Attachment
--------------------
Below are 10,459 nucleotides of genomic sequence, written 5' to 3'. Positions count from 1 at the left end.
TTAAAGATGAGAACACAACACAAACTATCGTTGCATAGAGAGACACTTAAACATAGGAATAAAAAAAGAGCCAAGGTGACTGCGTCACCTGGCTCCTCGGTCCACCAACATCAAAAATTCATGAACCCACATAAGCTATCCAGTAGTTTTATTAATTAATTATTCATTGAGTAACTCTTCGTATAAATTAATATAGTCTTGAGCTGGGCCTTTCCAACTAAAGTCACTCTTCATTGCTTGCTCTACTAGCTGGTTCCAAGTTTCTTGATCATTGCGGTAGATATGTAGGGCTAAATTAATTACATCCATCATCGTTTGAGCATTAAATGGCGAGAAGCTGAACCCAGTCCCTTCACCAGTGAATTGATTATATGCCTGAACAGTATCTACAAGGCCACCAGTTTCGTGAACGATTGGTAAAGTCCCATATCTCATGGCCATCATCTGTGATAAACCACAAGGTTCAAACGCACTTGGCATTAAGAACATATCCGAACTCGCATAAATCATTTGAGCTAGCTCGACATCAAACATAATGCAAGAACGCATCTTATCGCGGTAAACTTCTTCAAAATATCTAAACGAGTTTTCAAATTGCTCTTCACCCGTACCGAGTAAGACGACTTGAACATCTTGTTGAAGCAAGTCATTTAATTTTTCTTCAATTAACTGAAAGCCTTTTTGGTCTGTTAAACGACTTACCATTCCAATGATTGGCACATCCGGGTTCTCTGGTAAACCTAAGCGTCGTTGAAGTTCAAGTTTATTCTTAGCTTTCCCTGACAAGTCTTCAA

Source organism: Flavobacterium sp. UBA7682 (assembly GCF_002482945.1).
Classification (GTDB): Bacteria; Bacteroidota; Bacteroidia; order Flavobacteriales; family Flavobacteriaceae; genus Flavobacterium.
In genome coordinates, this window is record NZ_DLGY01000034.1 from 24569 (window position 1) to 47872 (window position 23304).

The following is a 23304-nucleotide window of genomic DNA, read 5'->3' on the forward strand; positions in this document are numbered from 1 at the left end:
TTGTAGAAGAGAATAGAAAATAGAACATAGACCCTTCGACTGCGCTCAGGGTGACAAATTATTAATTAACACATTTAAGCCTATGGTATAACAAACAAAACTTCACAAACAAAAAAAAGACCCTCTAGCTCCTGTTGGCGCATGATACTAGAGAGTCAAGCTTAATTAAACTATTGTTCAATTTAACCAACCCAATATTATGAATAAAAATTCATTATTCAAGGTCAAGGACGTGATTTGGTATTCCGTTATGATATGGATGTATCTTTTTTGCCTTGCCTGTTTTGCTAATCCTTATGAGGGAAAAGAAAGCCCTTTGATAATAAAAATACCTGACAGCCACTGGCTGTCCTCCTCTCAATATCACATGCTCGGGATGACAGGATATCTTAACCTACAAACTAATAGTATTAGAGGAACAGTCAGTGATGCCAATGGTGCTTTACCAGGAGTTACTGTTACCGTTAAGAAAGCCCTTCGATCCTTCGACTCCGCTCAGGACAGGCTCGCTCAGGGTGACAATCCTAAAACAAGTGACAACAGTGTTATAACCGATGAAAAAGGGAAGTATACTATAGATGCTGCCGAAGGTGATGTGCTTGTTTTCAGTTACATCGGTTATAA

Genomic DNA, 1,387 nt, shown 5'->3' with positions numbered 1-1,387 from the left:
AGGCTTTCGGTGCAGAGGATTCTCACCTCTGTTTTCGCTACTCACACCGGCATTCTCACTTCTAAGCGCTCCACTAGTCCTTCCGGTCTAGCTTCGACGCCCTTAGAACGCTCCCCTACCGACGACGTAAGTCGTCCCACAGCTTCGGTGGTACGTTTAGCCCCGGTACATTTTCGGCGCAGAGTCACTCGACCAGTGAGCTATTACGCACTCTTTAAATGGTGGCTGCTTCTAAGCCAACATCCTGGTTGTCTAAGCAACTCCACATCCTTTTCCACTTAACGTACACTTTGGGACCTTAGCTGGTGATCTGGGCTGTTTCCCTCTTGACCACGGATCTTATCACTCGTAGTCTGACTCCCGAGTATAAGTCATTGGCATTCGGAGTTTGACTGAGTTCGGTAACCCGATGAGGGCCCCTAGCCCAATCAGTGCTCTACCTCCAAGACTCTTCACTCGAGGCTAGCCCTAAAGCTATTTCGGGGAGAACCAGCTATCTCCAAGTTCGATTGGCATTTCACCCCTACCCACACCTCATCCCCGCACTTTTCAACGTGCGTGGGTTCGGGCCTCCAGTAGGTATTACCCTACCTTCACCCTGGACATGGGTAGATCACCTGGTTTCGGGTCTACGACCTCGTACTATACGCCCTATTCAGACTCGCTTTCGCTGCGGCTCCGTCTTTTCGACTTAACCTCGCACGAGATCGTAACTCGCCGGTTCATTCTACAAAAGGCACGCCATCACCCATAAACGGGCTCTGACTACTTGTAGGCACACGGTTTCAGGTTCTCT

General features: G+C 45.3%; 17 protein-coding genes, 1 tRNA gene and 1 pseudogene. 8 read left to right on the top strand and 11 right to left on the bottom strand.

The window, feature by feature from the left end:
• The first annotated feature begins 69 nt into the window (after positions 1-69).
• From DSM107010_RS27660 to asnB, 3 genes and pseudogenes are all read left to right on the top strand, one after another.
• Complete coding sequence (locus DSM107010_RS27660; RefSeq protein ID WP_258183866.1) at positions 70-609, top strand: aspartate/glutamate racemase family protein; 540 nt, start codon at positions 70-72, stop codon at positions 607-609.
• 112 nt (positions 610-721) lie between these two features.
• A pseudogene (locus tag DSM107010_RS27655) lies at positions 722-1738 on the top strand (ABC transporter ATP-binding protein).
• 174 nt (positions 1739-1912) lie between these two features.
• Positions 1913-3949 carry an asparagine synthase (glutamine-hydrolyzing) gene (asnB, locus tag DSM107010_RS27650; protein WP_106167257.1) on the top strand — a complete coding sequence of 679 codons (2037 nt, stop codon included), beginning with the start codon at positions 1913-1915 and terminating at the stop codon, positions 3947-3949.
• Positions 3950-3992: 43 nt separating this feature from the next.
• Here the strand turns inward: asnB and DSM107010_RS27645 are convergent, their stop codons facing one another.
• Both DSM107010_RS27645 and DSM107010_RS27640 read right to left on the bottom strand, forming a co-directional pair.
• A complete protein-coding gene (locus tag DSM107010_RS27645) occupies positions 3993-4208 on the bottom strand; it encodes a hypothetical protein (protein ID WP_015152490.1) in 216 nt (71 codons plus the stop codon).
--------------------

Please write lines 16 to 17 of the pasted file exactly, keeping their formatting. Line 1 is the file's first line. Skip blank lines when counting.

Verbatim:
• A pseudogene (locus tag DSM107010_RS27655) lies at positions 722-1738 on the top strand (ABC transporter ATP-binding protein).
• 174 nt (positions 1739-1912) lie between these two features.